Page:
The Nova Scotia Sierra Leone programme an institution set up for voluntary confidential counselling and testing for HIV/AIDs has continued its work in the eastern region of the conntry.
The head of the team Canadian born Richard Maclachlan said the disease HIV/AIDS though very slow to develop yet is very stuborn and can easily kill. He said the prevalence of the disease in some African countries has grown so rapidly that organisations and government need to work hand in hand to eradicate the disease.
Mr. Maclachlan said the programme which started four years ago in Sierra Leone where in many students were identified, trained and well equipped so that they could inturn be serviceable and helpful to others in the community they find themselves. He said the aim of his team was to target vulnerable groups such as teenagers, market women, drivers and commercial sex workers. In the northern district town of Makeni where the exercise initially started, Professor Maclachlan said he was impressed, as the rate of the disease was coming down gradually though he could not respond to questions demanding figures for the affected and non-affected. He however ruled out testing children who are under the age of sixteen.
When asked how best his team could afford to provide drugs for patients, Professor Maclachlan said the government of Sierra Leone had already made available sufficient drugs and the treatment is free of cost. He however encouraged spotted victims to go to the identified medical centres where retroviral drugs will be administered freely.
In Kono district where the team was fortunate to get a high turnout, the National Programme Manager said the district is a diamondferous area and that the existence of the disease is undoubtedly prominent amongst its growing populace. He said two years back the team visited Kono and their focus was on learning institutions. Schools such as Jaiama Secondary School,Yengema Secondary School, Koidu Girls Secondary, were some of the institutions where counselling and testing was carried out. “But this time we are going to pay attention specifically to occupational institutions” he said.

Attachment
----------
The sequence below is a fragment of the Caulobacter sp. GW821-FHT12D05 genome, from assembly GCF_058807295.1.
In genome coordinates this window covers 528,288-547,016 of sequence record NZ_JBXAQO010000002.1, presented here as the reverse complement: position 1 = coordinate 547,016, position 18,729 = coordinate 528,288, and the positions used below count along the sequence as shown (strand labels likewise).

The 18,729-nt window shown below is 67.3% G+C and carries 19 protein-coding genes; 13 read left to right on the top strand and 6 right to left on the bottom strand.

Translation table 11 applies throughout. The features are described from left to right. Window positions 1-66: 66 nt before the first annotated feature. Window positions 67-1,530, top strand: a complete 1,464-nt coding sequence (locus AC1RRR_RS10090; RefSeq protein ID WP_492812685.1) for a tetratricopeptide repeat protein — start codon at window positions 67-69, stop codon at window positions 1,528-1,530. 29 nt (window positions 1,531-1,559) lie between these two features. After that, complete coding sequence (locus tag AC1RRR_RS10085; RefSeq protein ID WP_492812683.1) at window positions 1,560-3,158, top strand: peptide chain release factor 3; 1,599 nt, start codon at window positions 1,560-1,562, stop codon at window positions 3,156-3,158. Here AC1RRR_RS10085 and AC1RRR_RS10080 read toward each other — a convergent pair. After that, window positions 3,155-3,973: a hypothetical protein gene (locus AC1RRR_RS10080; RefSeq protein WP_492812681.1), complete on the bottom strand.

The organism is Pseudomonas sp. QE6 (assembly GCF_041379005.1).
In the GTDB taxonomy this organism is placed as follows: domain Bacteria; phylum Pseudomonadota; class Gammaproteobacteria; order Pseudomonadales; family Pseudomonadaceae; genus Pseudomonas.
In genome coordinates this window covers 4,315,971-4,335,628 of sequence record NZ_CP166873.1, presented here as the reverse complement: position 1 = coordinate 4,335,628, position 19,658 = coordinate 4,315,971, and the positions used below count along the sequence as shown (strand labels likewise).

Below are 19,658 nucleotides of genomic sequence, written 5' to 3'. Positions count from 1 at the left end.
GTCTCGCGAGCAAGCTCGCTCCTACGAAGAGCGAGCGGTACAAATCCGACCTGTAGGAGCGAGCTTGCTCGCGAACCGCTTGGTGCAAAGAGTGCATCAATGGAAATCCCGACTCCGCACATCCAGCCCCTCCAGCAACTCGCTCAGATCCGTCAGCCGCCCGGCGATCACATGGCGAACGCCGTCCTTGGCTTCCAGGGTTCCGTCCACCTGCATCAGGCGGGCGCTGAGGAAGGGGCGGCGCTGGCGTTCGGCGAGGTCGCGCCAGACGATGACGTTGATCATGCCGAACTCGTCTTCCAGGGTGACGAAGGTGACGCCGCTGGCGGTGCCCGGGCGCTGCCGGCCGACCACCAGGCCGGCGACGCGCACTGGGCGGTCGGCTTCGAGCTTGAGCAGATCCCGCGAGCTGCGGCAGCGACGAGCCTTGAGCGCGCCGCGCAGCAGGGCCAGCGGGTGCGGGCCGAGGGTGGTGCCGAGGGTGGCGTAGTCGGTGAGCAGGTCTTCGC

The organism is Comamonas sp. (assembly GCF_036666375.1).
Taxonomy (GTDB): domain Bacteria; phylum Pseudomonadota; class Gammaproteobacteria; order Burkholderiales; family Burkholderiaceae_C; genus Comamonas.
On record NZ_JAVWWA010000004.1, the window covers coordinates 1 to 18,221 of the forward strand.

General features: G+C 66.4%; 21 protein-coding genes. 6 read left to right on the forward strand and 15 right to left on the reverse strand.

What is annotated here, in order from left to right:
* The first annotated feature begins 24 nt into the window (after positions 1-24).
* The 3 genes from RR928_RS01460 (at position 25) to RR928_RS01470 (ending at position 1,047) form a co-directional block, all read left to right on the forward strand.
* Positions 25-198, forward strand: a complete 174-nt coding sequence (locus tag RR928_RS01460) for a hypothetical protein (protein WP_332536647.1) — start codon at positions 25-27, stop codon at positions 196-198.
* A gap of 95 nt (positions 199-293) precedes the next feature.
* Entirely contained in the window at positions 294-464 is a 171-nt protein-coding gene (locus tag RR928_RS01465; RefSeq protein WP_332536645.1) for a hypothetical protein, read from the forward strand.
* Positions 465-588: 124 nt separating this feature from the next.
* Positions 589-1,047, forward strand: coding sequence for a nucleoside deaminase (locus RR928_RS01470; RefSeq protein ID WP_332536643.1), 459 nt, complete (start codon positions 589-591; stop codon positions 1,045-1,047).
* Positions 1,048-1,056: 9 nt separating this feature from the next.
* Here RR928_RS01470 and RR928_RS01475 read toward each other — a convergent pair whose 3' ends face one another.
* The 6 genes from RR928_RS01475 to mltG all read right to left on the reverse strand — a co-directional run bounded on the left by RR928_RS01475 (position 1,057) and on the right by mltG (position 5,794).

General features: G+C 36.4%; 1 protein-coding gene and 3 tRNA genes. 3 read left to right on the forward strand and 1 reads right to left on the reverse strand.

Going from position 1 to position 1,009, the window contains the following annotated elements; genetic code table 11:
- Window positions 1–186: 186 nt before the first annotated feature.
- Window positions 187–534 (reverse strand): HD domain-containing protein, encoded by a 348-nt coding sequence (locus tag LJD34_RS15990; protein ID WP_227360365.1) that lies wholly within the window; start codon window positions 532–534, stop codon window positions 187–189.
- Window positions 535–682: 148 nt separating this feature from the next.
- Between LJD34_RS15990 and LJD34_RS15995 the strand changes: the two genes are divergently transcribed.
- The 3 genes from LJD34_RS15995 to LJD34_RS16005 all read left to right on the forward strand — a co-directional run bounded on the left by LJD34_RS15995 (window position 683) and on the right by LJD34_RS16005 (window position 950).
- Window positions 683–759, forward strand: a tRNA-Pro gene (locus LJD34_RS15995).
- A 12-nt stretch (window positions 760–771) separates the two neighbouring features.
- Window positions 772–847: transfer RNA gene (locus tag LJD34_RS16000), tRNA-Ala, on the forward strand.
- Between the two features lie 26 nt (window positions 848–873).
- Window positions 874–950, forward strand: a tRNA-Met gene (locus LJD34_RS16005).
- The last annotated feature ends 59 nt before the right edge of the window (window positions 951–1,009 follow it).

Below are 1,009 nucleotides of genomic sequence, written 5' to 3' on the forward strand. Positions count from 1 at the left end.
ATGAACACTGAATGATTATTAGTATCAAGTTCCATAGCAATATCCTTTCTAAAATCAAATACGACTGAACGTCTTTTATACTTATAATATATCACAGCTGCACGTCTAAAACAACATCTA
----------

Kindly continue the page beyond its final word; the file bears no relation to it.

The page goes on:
The district Co-ordinator for HIV/AIDS testing and Counselling in Kono said the Nova Scotia Programme is a reliable institution and will remain confidential to all results. Mr. Sylvester Samba said the government hospital branch in Kono has all the facilities available for HIV/AIDS victims. He also confirmed that many drugs had been purchased but it will never be useful until someone is identified as a victim. He said few years back most of the drugs were destroyed after a long time of storage due to the refusal of patients to show up for treatment.
However, two volunteers who presented themselves for testing were proved to be negative. Tamba Fanday alias Superman said he has two wives and seven children. He said it was a shock when the Co-ordinator told him that he was HIV/AIDS free. He said most of the time women are the prostitutes, as they do not stick to one partner. Mr. Fanday praised his wives for being faithful in the relationship.
He said he would encourage them to come forward for testing.
Nova Scotia Sierra Leone is a Canadian sponsored programme with its head office based in Freetown. So far, its next leg of tour will be Kailahun and Kenema where similar events pertaining to counselling and testing will continue.
By Jon-Bu in Kono